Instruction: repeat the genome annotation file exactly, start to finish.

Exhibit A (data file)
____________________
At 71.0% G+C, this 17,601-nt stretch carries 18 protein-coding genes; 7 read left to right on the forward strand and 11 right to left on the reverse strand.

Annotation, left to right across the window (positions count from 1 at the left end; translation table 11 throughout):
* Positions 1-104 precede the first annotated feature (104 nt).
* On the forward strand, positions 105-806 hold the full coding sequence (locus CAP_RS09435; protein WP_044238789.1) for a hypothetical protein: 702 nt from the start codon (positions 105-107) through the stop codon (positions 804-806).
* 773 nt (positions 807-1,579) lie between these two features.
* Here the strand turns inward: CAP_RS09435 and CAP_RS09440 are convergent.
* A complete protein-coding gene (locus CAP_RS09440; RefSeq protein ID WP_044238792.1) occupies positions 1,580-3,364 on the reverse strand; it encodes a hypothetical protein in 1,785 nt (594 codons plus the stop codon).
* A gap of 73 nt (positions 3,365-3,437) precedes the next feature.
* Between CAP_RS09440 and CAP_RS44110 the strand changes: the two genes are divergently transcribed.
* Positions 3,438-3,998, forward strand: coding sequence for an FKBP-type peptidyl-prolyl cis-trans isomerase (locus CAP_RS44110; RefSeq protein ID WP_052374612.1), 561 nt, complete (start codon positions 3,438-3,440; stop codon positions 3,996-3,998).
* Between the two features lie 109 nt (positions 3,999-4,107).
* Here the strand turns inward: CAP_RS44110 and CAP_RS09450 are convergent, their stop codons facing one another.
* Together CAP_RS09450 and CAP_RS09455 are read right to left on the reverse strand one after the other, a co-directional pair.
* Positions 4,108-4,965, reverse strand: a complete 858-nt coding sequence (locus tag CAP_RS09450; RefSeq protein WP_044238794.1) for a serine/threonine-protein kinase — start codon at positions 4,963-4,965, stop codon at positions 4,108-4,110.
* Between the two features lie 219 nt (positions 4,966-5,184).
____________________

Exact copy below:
At 71.0% G+C, this 17,601-nt stretch carries 18 protein-coding genes; 7 read left to right on the forward strand and 11 right to left on the reverse strand.

Annotation, left to right across the window (positions count from 1 at the left end; translation table 11 throughout):
* Positions 1-104 precede the first annotated feature (104 nt).
* On the forward strand, positions 105-806 hold the full coding sequence (locus CAP_RS09435; protein WP_044238789.1) for a hypothetical protein: 702 nt from the start codon (positions 105-107) through the stop codon (positions 804-806).
* 773 nt (positions 807-1,579) lie between these two features.
* Here the strand turns inward: CAP_RS09435 and CAP_RS09440 are convergent.
* A complete protein-coding gene (locus CAP_RS09440; RefSeq protein ID WP_044238792.1) occupies positions 1,580-3,364 on the reverse strand; it encodes a hypothetical protein in 1,785 nt (594 codons plus the stop codon).
* A gap of 73 nt (positions 3,365-3,437) precedes the next feature.
* Between CAP_RS09440 and CAP_RS44110 the strand changes: the two genes are divergently transcribed.
* Positions 3,438-3,998, forward strand: coding sequence for an FKBP-type peptidyl-prolyl cis-trans isomerase (locus CAP_RS44110; RefSeq protein ID WP_052374612.1), 561 nt, complete (start codon positions 3,438-3,440; stop codon positions 3,996-3,998).
* Between the two features lie 109 nt (positions 3,999-4,107).
* Here the strand turns inward: CAP_RS44110 and CAP_RS09450 are convergent, their stop codons facing one another.
* Together CAP_RS09450 and CAP_RS09455 are read right to left on the reverse strand one after the other, a co-directional pair.
* Positions 4,108-4,965, reverse strand: a complete 858-nt coding sequence (locus tag CAP_RS09450; RefSeq protein WP_044238794.1) for a serine/threonine-protein kinase — start codon at positions 4,963-4,965, stop codon at positions 4,108-4,110.
* Between the two features lie 219 nt (positions 4,966-5,184).